FEATURES

Black History Month Significance

Jaden Nelson

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Reporter

  Black History Month to me is a month to represent the great things that African Americans have achieved to date.

  Black History Month is a month to bring knowledge and enlighten people on the impact that African Americans have on the world daily.

  Most importantly to me Black History Month is a Month to show appreciation to African Americans for the things they've been through, the struggle, lack of equality, and challenges they still face in today's world.

  Black History Month is well known and represented from many people, celebrities, and schools.

  Even though this month is celebrated by many, I believe schools should have better awareness and more activities  when it comes to the education of this month and African Americans.

  The topics of African Americans such as accomplishments, slavery, and societal impact is not something that can be discussed in a few short days.

  In my opinion schools should be required to expand the learning period of African Americans and Black History Month.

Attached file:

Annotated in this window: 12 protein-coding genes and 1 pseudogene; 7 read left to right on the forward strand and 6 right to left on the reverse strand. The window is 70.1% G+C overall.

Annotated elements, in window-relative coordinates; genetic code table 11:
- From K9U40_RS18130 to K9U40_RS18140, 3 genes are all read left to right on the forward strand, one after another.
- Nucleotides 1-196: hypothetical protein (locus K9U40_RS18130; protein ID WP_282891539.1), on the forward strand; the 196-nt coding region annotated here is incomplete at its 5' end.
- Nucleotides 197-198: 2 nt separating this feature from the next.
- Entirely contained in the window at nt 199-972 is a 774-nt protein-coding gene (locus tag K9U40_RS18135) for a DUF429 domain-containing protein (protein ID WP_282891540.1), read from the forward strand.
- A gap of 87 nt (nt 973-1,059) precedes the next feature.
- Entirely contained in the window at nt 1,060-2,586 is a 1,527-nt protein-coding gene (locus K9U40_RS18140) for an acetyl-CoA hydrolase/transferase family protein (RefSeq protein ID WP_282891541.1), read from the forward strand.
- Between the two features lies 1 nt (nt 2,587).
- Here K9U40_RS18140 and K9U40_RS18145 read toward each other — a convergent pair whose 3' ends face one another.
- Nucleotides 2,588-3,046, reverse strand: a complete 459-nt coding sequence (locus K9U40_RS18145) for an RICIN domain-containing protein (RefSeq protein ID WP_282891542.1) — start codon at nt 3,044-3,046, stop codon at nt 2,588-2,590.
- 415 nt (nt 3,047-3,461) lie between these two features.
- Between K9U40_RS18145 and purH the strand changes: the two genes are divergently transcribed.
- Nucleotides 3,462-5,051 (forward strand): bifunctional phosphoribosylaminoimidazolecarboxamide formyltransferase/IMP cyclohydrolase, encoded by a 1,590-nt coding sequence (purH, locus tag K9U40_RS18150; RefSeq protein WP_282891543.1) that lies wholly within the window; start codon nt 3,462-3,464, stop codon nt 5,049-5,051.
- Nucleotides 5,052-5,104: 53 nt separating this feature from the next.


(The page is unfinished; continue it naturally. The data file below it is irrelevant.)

In our history classes we constantly talk about Caucasian people’s successes and the great things they did, rarely leaving room for the success and great things African Americans did.

  Dates such as February 1, 1865 which is when   the 13th Amendment to the U.S. Constitution, which abolished slavery, was adopted by the 38th Congress and February 2, 1862 when the District of Columbia abolished slavery.

In addition to these, there are so many more African American accomplishments and successes that should be highlighted to educate all people in American, not just certain groups of people.  

 This is a month where the world should take time to thank and celebrate African Americans like Martin Luther King Jr., Rosa Parks, Barack Obama, Robert Tanner Jackson, and thousands more.

  I personally appreciate the month and believe most African Americans appreciate it and don’t take it for granted.

  Personally as a young black man growing up in the world I know the everyday struggle that African Americans still go through.

  I understand the lack of equality that we still do not have and the prejudice that we go through today.

  Lastly, I understand and respect greatly what our ancestors did and went through to get us to the state we are at now.